Covid: More teachers turn to outdoor classes

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Media caption,
Educating pupils in nature "releases stress of masks and social distancing," say teachers

The number of teachers being trained to educate children outdoors has gone "through the roof" because of Covid-19, Natural Resources Wales (NRW) has said.

About 450 teachers have enrolled on its outdoor learning courses in the last two months - compared to 350 for the whole of last year.

The courses recently re-started following Covid restrictions.

They are delivered via Zoom and encourage teachers to use nature to help teach key subjects.

The rise follows a warning by the Institute for Outdoor Learning that a lack of school trips during the pandemic has cost the outdoor education sector £500m and caused the loss of 6,000 jobs.

Ffion Hughes, NRW education, learning and skills advisor, said outdoor settings could provide "endless" learning opportunities, from counting trees for maths skills, creating "woodland symphonies" with leaves and sticks for music, as well as teaching drama outdoors.

She added: "It's much more relaxing for both the teachers and children.

"There's plenty of space to socially-distance and room for children to have real-life memorable experiences without being stuck in a classroom, and masks, and feeling under pressure.

"For some, they have been outdoor learning for a long time, but Covid has given a new push and a new emphasis, and there's new motivation and enthusiasm for learning outdoors.

"So we really hope, as things settle down, this will continue and those that have been inspired will continue on their learning journey and continue to spend more time outdoors.

"Training-wise, our numbers have gone through the roof."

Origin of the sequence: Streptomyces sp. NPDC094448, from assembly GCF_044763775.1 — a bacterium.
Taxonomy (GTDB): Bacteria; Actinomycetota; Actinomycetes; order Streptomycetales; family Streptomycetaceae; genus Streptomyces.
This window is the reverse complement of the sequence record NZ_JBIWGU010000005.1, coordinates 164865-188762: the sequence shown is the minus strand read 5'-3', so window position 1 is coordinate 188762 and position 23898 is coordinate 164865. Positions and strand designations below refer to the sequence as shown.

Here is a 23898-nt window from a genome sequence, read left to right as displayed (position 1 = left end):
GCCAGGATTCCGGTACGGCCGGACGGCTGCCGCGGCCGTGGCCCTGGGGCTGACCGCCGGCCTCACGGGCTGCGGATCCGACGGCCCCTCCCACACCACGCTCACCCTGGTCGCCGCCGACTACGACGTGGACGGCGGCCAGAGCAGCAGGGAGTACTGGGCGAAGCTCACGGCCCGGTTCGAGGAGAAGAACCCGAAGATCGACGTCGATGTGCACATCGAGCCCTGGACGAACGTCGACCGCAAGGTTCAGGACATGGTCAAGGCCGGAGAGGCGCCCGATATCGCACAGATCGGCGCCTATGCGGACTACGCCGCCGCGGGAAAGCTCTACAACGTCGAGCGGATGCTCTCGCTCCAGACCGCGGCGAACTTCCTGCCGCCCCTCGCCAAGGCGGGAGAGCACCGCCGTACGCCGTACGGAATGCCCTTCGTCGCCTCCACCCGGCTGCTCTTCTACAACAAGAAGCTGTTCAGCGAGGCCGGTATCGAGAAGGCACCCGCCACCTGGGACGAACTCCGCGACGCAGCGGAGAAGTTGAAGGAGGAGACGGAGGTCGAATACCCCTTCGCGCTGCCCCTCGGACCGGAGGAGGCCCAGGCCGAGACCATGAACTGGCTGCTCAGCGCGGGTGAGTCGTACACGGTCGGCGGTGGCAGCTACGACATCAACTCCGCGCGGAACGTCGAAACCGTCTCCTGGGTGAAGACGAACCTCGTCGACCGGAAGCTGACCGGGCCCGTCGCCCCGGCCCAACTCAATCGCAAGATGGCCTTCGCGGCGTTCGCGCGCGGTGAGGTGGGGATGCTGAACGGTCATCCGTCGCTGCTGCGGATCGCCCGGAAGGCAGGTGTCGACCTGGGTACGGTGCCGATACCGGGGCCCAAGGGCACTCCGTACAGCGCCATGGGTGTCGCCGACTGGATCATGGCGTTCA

Image caption,
Using outdoor settings can provide "unlimited" learning possibilities, organisers say

Rebecca Shone, a Year 2 teacher at Sychdyn Primary School, in Sychdyn, near Mold, Flintshire, said the outdoor learning is significantly helping her adjust to a new way of teaching.

"School life has changed dramatically and classroom teaching can be quite stressful with masks and social distancing," she said.

"Delivering lessons in the open air is far easier and more enjoyable and offers a nicer environment to engage the children.

"I try to take the class outdoors as much as possible, whatever the weather. We learn a whole range of subjects, from maths and science to language and art.

Image caption,
Children were taking part in mud painting

"Every Friday, we use woodland opposite the school for story reading, den building and drama.

"The children absolutely love it, and I can see the huge difference it makes in terms of how they interact during the lessons. There's also a big improvement in team-working, problem-solving and communication skills when we go outside.

"I've always been a huge fan of being outdoors, so being able to teach in the open air makes my job even better. It's definitely helped boost my morale and motivation over the past few months."

Pre-school children are also being taught in the natural environment.

Seventeen of those who attend Cylch Meithrin Sarnau and Llandderfel near Bala, Gwynedd, spend every session exploring and learning in and about nature.

Leader, Lisa Jones, said being outdoors was a "great way to engage children in early years education".

She added: "We do all kinds of activities - from painting and creating patterns with leaves, to treasure hunts using letters and numbers.

"There are so many brilliant ideas, courses and resources out there to help with planning the sessions and keeping them varied.

"The kids love being outdoors, and the parents are very supportive of our approach. It does help that we have a good stock of waterproof clothing too.

"Introducing youngsters to the natural world at a young age puts them in good stead to become environmentally responsible in the future."